An elegant afternoon tea in Rosenort, Manitoba
(Last updated July 2022)
There are few places in Manitoba offering high tea, the uniquely British tradition of finger sandwiches, scones with clotted cream and jam, and sweet pastries, a tradition that is more correctly called afternoon tea. You may not expect to find afternoon tea served in a rural Mennonite community, but the Lily Stone Café in Rosenort, Manitoba, Canada offers an elegant and delicious afternoon tea. When I visited, it was called the The Ol’ Farmhouse Café. Although it now operates under a new name, high tea is still served.
Rosenort is an unincorporated community located about 47 kilometres south of Winnipeg within the Municipality of Morris. It was settled in the 1870s by Mennonite pioneers from Russia. It is in the heart of agricultural country. With a population of less than 1,000 it is home to several industries and six churches.
The Café, housed in a quaint family home, serves breakfast and lunch Monday through Saturday. Its menu features traditional breakfast items, sandwiches, burgers, wraps, pizza, soup, and salad. It has its own on-site bakery. High tea takes place in the private upper level of the café and must be reserved in advance.
When my friend and I arrived for our reservation, we were led upstairs and into a private room where a dining table was set with a white tablecloth and fine china teacups.
We chose from a selection of Cornelia Bean teas. Cornelia Bean is a coffee and tea retailer in Winnipeg that makes custom blends. I chose Manitoba Rooibus, which is a blend of South African rooibos, sweet berries and lavender with Labrador leaves, linden flowers, and buckwheat grown in northern Manitoba. Cornelia Bean says it is their number one seller. I’ve had it before and it is also a favourite of mine. My friend chose Exotic Earl Grey, a herbal tea with a rainbow of fruits and flower blossoms.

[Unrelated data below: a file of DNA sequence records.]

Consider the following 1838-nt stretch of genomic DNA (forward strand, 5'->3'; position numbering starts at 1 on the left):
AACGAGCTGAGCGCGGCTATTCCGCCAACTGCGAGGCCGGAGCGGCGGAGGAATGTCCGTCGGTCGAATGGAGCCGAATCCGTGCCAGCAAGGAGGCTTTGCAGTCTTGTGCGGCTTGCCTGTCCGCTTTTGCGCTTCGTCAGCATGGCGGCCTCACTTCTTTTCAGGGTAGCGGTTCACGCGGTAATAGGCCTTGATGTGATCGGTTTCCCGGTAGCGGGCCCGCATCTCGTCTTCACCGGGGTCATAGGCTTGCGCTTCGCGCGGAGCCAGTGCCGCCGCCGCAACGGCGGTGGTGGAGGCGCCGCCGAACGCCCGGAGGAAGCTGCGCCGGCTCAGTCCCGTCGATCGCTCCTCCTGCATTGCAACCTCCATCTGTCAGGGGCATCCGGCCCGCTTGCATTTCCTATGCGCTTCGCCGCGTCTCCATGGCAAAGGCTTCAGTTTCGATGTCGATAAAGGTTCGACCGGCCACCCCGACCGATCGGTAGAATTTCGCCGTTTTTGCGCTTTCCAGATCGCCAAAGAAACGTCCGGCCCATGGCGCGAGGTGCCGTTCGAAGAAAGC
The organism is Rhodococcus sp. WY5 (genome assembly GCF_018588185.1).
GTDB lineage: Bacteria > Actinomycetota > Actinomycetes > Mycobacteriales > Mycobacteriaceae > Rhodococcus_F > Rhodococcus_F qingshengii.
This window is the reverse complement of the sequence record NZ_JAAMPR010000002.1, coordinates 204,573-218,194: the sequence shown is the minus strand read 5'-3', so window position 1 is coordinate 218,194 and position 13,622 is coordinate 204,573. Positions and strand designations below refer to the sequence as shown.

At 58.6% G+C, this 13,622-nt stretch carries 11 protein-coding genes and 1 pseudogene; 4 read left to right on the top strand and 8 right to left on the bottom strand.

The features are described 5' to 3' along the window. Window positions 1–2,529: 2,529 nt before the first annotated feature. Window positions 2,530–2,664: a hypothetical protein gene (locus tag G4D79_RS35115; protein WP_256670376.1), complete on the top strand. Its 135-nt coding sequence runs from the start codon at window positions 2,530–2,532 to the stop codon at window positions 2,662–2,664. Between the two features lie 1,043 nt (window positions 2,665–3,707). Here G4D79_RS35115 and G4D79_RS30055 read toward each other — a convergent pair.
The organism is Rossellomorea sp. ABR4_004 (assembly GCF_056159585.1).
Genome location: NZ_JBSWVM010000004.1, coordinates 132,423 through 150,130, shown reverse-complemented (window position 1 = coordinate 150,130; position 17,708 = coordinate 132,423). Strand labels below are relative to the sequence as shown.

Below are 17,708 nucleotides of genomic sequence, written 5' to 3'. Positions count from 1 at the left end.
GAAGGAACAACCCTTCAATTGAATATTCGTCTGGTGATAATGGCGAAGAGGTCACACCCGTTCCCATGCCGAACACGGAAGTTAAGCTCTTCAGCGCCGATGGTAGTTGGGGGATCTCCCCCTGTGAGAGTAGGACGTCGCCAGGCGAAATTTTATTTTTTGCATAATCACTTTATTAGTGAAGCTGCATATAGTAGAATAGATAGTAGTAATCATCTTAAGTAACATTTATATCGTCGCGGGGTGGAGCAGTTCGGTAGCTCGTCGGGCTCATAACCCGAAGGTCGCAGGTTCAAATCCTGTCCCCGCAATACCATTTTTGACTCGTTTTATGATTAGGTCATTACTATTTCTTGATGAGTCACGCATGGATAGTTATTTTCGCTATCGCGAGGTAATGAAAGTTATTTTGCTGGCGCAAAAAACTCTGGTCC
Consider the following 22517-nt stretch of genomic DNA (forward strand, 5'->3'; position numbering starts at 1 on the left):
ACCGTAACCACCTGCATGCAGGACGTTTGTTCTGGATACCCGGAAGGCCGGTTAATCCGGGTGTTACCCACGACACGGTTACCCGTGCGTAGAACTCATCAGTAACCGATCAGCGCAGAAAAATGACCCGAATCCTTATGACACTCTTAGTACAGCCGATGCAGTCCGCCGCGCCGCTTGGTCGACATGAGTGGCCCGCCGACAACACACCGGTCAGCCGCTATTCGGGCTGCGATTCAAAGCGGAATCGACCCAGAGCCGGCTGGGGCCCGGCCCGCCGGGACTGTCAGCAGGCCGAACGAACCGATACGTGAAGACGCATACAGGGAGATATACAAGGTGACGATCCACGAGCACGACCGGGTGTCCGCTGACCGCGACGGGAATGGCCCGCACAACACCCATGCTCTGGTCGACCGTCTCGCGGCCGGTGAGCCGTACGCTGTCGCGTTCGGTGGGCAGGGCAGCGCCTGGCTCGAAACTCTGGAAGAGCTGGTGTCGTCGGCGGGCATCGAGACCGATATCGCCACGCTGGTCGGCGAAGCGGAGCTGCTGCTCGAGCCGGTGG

While we waited for our tray of treats to arrive, we looked through a booklet on the table about the rules of high tea etiquette. Apparently, you are not to look over your tea cup at your companion when you sip the tea. Instead you look at the tea.
The menu consisted of sausage, spinach and feta quiche, cranberry pecan chicken salad on a mini croissant, ham and cheddar with spicy mustard on a mini white bun, cucumber and radish sandwiches on white bread, and basil pesto, tomato and feta with a balsamic glaze on a sourdough toaster. There were currant scones, bananas foster scones, Devonshire cream, and homemade strawberry jam. Sweets included peppermint cheesecakes, orange cranberry madeleines, chocolate silk truffle bar, and lemon tart. It was all delicious. We were unable to finish all the sweets, although I did make sure to taste every one.
The room we were in makes a lovely semi-private setting for a small group. Mid-week and mid-winter, we were the only group for tea that day. The restaurant can handle more than one group and will set other groups at their other tables. Typically high tea is served upstairs, but if you have issues climbing stairs, let them know when you reserve and they will arrange tea for you at one of their main floor tables.
The Café also had a number of craft and home décor items for sale on display throughout the café. Our relaxed but elegant afternoon tea was reasonably priced and certainly worth the forty-five minute drive from the city.
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